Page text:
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International Energy Policy

Essay: On the 20th of July 2015 the United Nation Security Council members voted unanimously to lift the sanction against Iran that started with Resolution1696 in July 2006.This has had political, economic, social, technological, environmental and legal consequences on Iran. Over this period, the contribution of Iranian oil into the global market has significantly dropped by over 50%.

“Using the Iranian experience as the benchmark for your Report, critically evaluate the impact of sanctions on any other OPEC oil producing state’s energy policy.”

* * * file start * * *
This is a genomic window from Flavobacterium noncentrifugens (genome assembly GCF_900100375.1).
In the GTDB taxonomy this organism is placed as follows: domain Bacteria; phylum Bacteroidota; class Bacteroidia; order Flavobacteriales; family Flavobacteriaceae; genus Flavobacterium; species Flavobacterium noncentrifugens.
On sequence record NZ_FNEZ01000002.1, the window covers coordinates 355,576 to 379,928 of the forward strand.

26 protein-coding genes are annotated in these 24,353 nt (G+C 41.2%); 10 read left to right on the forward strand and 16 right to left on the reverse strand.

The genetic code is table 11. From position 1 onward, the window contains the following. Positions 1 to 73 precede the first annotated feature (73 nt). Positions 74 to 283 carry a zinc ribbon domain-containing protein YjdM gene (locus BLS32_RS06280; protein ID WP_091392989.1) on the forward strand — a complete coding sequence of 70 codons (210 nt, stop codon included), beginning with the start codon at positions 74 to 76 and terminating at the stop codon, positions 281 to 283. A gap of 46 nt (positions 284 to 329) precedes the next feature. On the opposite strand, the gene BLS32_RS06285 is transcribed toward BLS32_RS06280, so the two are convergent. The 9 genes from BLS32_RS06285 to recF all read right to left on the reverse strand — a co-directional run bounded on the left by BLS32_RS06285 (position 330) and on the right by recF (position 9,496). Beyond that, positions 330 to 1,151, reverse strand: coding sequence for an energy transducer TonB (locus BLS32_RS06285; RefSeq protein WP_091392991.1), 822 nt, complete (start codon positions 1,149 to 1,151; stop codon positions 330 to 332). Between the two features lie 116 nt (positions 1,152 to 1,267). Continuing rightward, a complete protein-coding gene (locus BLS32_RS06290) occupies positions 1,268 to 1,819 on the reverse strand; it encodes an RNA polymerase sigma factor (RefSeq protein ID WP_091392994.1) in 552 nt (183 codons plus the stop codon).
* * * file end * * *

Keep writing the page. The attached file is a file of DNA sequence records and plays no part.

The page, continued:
OPEC is one of the oil cartels that run the petroleum markets (Carlson, 2014). They have the power to determine the price that petroleum trades at and who the producers of the product are. In essence, they call the shots. It is clear that OPEC has the power to impact the economic stability of a country. Iran experienced this firsthand when sanctions were placed against them which led to a fall in the economic positioning of the country. So why put sanctions? What are the goals that OPEC aims to achieve when such measures are exercised? OPEC is controlled by the most powerful nations in the world such as the United States, the use of embargos and sanctions is a strategy that the group employs to counter the use of oil as a weapon to combat Western foreign policy or the United States (Cordesman & Al-Rodhan, 2005). From the impact that this had on Iran, it is clear that embargos and sanctions have devastating effects on the global economy when imposed (Cordesman & Al-Rodhan, 2005). When a major oil producer is sanctioned, oil prices are affected and the global economy as a whole. The cost of living increases and the gap between the rich and the poor widens.